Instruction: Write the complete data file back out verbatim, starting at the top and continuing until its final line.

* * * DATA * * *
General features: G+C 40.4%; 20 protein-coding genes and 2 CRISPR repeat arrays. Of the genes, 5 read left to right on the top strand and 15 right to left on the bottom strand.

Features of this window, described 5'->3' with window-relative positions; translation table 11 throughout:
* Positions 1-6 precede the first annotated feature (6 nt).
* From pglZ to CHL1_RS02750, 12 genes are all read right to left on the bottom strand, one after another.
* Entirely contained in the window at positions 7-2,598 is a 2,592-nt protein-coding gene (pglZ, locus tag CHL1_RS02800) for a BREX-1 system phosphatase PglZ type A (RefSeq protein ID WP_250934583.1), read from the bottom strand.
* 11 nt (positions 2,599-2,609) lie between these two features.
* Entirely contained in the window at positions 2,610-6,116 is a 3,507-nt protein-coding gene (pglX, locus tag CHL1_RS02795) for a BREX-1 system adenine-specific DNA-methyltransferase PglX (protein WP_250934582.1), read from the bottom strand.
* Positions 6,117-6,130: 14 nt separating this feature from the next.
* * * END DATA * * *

General features: G+C 40.4%; 20 protein-coding genes and 2 CRISPR repeat arrays. Of the genes, 5 read left to right on the top strand and 15 right to left on the bottom strand.

Features of this window, described 5'->3' with window-relative positions; translation table 11 throughout:
* Positions 1-6 precede the first annotated feature (6 nt).
* From pglZ to CHL1_RS02750, 12 genes are all read right to left on the bottom strand, one after another.
* Entirely contained in the window at positions 7-2,598 is a 2,592-nt protein-coding gene (pglZ, locus tag CHL1_RS02800) for a BREX-1 system phosphatase PglZ type A (RefSeq protein ID WP_250934583.1), read from the bottom strand.
* 11 nt (positions 2,599-2,609) lie between these two features.
* Entirely contained in the window at positions 2,610-6,116 is a 3,507-nt protein-coding gene (pglX, locus tag CHL1_RS02795) for a BREX-1 system adenine-specific DNA-methyltransferase PglX (protein WP_250934582.1), read from the bottom strand.
* Positions 6,117-6,130: 14 nt separating this feature from the next.